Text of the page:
Tallington 2004

Tallington 2004 was a huge sprawling success. It was bigger, better, and dryer than ever before, and we would like to take this opportunity firstly to thank Pete for having us again, and secondly to all the people who turned up and made it such a good one.

Needless to say we’ll be back next year, on the weekend of July 15th, booked early in order to allow everyone to get it into their diaries as soon as possible.
Tragically, we lost the ashes, but we put that down to the regrettably tiny space that was left on the field to actually play the match. Blyth are more comfortable with a wide open field, and if Pete manages to arrange for alternative car parking spaces across the road next year, we hope to be able to reserve a slightly bigger space for the serious business of wreaking a terrible revenge upon Bash-the- Bishops-Stortfordonions.
Very special thanks this year to General Spud, for playing bass on the Saturday night, and to work shy traindriver Jerry, who made his debut on the Sunday, and subsequently got drafted.

What a star-studded cast of thousands we had for you this year. Driving south through the overcast and the traffic jams there was a sense of faint foreboding in the company van. Last year it had been most wondrous soggy, and we were not quite sure looking at the sky if it wasn’t going to chuck it down. Fortunately, by the time your correspondent was well and truly wedged in roadworks near Newark, the bad weather had passed on Northwards, and by the time we rolled over the level crossing at Tallington there were puddles on the ground but a clear blue sky. There was also what seemed to be a sea of tents as far as the eye could see, which was splendid, but boded ill for the cricket match.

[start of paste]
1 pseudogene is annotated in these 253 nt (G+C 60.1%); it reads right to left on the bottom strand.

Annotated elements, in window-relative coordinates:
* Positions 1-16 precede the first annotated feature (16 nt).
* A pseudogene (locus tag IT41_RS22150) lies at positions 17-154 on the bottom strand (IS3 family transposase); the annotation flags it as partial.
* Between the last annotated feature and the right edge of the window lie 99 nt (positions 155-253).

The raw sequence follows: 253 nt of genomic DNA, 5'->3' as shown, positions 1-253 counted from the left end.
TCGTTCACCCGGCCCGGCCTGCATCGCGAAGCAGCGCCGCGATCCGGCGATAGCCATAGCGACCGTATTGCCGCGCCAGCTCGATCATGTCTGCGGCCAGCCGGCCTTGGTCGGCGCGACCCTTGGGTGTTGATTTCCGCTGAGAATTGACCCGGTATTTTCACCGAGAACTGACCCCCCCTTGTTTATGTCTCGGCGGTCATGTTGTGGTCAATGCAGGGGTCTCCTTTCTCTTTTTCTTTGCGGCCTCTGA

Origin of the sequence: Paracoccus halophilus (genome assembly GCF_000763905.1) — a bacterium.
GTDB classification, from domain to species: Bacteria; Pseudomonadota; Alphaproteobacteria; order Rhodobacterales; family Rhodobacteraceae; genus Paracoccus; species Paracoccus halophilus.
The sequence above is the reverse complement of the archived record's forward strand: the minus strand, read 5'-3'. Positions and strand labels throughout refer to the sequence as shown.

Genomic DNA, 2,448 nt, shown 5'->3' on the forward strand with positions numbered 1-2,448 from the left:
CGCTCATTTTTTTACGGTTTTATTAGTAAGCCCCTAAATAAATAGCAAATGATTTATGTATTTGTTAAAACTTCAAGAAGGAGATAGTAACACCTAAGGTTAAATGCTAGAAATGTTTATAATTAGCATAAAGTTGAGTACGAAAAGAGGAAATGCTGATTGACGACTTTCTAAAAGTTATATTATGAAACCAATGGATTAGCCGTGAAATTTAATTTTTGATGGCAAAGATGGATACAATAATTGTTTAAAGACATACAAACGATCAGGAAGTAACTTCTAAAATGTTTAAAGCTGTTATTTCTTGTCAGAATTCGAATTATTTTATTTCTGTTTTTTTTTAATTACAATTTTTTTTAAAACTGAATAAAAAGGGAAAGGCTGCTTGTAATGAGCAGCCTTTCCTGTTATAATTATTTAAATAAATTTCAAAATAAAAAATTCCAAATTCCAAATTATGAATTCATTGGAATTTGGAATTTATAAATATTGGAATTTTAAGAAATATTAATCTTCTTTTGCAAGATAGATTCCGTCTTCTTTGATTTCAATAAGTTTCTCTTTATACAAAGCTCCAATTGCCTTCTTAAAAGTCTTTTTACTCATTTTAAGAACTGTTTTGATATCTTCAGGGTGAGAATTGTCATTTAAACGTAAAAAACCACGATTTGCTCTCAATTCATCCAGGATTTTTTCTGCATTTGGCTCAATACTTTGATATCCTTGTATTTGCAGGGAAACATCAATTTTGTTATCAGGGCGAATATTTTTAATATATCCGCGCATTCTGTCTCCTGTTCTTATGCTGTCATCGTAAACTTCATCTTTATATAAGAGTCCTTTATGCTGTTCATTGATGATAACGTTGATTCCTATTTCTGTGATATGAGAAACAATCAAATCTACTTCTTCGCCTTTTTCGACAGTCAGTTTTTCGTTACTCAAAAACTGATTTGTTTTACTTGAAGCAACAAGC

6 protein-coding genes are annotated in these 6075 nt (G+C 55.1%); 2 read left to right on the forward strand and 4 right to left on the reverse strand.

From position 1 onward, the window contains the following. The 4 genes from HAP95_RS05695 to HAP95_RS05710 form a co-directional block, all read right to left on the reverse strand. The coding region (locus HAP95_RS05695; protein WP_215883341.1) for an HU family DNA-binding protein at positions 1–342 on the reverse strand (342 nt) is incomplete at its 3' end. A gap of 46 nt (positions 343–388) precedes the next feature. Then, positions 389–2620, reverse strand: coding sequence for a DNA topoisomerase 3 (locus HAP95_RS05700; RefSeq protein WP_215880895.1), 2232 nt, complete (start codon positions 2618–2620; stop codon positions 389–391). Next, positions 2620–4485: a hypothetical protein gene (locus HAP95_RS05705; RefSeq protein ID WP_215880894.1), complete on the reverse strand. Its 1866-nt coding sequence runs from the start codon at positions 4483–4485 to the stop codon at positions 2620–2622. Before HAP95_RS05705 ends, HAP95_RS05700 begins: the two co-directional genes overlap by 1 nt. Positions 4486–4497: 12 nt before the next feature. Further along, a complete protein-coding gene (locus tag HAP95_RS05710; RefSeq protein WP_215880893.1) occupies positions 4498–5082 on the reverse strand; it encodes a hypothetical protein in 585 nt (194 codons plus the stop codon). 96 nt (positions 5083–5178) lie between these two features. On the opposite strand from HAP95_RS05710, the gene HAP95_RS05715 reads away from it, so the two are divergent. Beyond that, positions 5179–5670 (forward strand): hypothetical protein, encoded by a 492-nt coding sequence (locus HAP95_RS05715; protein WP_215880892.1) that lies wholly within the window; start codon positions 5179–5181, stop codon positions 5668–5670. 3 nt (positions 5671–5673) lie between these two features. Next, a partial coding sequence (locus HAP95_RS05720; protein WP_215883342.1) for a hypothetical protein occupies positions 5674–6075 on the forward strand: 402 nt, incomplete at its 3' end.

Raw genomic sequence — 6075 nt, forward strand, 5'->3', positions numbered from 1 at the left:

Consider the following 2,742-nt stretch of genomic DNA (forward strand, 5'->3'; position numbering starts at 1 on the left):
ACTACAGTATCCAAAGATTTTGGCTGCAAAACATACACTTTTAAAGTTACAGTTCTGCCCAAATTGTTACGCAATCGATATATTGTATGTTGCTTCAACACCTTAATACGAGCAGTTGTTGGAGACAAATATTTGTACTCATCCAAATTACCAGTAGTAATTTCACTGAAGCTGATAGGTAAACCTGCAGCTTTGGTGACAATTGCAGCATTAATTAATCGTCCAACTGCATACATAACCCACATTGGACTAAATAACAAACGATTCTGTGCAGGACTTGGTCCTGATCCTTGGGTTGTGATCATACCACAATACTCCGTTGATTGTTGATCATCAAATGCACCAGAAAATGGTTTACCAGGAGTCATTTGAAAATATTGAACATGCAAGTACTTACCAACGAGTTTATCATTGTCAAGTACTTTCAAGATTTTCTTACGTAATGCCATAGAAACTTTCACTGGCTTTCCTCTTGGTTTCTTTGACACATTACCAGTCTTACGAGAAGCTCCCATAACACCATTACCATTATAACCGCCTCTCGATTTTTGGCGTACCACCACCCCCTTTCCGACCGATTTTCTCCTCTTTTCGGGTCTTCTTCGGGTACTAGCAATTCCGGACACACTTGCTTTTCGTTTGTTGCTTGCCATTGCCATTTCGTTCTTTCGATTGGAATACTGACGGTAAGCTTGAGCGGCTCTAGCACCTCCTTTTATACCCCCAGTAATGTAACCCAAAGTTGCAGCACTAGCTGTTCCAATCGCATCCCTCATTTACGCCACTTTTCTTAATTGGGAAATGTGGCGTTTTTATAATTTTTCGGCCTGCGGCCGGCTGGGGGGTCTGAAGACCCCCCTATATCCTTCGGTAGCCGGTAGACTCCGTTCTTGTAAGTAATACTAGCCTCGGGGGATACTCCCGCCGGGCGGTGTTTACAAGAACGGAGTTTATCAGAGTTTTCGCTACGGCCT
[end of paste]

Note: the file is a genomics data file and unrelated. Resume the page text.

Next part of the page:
Music kicked off around eightish on the Friday night, with some old bloke playing a guitar and bawling. He was subsequently identified as a Mr Joseph Porter of Harrogate, although who booked the old fool was a question we were unable to determine. Those who had finished unloading and tent erecting sat and fidgeted uncomfortably until he had finished, at which point the proceedings were able to continue with acoustic sets from (not necessarily in this order) Mr Wob Williams, Mr Jeeves – a sure candidate for the ‘most noticeable vehicle of the weekend’ award – and Mr Chris Butler, whose song about Tallington gives a name check to none other than Jessi Adams, who noticeably wimped out of the acoustic option. The evening was wound up by Red Wedding, who seemed to feature that same old bloke among their number. Get him off the stage, Mrs Worthington, for Heaven’s sake.

All and sundry were pleased to note that the Outback Bar was open, which necessitated a ‘walk of shame’ across the stage to purchase liquor. No gazebos for the bands this year though, so at least if it did rain, the risk of death was lessened…
And so, the company on the campsite enjoyed a pleasant night in blissful slumber, lulled by the passing of heavy traction. Sporadic parties broke out here and there, and there was an incident involving a gentleman and a barbecue – although that may have been on the Saturday.

Saturday, then, and far too early a start in which your correspondent emerged from his tent in the crisp dawn to see a certain young man widdling into a hedge. The sun rose. The campers woke – as did about a billion stripey hover flies, all of them bent on impersonating wasps for the weekend. “They’re from France,” someone told me. If this was the case, then it’s the nearest Blyth have come to a French audience in 20 years. Bastards.